Richards woke with a start, a cold chill clinging to his sweat-covered body. “Was I screaming again?”
“Yeah, bro. You all right?” Garcia asked, passing him a bottle of water.
He took a swig, looking around the small room as he did. The space next to him on the sweat-soaked cot was empty. “Where’s the girl?”
“I told her to get back to her quarters. She came to us, said to check on you. Said you were thrashing around, moaning. She thought you might be turning. By the time I got here you were screaming. Lucky she left instead of putting a bullet in your head.”
Richards nodded. The world had made a lot of people trigger-happy since the outbreak. Show even the slightest sign you might be turning into a zombie and you’d find a bullet in your head before you could blink. He’d seen an older woman shoot a toddler in the face after she’d bitten her older brother. The child wasn’t infected, she was just a normal child doing what toddlers sometimes did. The kid’s mother, one of the actresses who’d traveled from California to Fort Huachuaca while the base still stood, killed the woman immediately after. He’d done nothing to prevent it, understanding where she was coming from.
Nightmares of what Jen did to Scotty still haunted him along with the guilt of knowing it wouldn’t have happened had he been there to protect them from the infected person who’d attacked her and left her to turn, left her to eat her own baby. The research that had been done since the outbreak suggested Jen wouldn’t have known what she was doing, but he still couldn’t forgive her.
“You good?” Garcia asked. “I need to get back on watch.”
“Yeah, man.” Richards reached down for his pants. “I’ll be out in a minute to join you. I’ve slept enough.”
“Cool, bro. See you in a few.”
He pulled his pants on and washed up, using the soap and water in the bucket in his small room, before pulling on his army issue T-shirt. This was the second place they’d established a makeshift fort since their original military base had went down. It wasn’t much, but it was shelter, and the Russian bastards who’d blown up their base didn’t know about it.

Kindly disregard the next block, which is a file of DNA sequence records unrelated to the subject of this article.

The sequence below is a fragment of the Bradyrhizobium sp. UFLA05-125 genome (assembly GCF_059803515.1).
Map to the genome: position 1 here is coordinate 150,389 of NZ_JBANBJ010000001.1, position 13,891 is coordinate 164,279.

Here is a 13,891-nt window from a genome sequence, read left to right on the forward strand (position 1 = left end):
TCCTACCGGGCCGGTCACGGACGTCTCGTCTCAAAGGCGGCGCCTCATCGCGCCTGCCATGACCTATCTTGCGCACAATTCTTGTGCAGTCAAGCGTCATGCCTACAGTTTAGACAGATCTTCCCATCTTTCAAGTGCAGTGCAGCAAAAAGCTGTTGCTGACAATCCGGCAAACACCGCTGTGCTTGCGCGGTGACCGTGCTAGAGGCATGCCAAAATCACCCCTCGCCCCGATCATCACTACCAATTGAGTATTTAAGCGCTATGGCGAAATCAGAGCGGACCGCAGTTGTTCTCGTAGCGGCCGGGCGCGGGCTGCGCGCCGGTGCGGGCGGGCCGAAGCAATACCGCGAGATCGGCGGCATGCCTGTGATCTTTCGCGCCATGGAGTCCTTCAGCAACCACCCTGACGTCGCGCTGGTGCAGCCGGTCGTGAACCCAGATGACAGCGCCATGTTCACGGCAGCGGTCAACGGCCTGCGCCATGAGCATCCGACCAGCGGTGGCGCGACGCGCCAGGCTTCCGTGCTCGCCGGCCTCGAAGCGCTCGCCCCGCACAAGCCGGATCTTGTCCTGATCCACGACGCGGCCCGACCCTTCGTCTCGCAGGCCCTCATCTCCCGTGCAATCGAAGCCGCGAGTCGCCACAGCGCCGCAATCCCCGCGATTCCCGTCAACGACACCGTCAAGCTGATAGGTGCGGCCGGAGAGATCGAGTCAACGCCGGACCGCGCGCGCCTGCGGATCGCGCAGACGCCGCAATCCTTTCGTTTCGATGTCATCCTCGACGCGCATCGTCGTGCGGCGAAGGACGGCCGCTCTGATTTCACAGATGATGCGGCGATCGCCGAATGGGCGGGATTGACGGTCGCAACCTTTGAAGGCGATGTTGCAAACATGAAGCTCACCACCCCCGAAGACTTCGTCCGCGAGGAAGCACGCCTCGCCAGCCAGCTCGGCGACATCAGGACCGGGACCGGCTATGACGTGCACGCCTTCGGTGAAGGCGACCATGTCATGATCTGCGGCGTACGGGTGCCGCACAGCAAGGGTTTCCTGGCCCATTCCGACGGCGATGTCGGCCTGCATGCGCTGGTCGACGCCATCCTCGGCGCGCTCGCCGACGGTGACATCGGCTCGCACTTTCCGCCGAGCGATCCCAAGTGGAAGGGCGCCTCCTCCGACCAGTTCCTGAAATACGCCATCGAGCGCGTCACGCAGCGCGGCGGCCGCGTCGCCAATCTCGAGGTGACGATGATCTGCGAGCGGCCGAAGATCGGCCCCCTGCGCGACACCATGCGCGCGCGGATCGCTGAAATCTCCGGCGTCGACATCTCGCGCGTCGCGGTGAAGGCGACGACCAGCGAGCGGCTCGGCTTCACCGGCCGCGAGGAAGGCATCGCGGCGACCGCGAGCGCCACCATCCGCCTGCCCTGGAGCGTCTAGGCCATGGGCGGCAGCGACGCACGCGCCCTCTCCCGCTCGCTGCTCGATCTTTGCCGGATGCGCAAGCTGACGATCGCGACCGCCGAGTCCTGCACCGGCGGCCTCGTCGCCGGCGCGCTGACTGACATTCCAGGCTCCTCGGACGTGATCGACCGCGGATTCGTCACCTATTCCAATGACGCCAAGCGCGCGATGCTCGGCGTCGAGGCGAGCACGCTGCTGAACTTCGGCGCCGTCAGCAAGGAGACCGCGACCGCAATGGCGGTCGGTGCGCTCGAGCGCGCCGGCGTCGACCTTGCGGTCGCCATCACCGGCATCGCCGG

A lot of soldiers had died that day, along with several people seeking sanctuary there, killed by spies within. All of the bases had been hit, but Nebraska had taken the worst punch. No one had survived. A new set of survivor bases had been established by what remained of the military and his men were one of many crews faced with the task of finding survivors and getting them to the safety of those bases. They made temporary shelters along the way, stayed long enough to find people, and then their caravan continued north.
They’d lost some along the way. Not everyone in their group was survivor material and tended to hinder their progress, but they couldn’t leave those people behind. Those were the people they’d joined the military to protect in the first place. Even the spoiled celebrities who’d came to Fort Huachuca in the beginning, flooding in from L.A. Many of them expected special treatment, luxury in the zombie apocalypse. Their sense of reality already distorted before the outbreak, they continued expecting to be catered to after the country became a warzone between the living and the dead. Many of them were the first ones to die. Grammy and Oscar trophies didn’t mean shit when zombies were on your ass.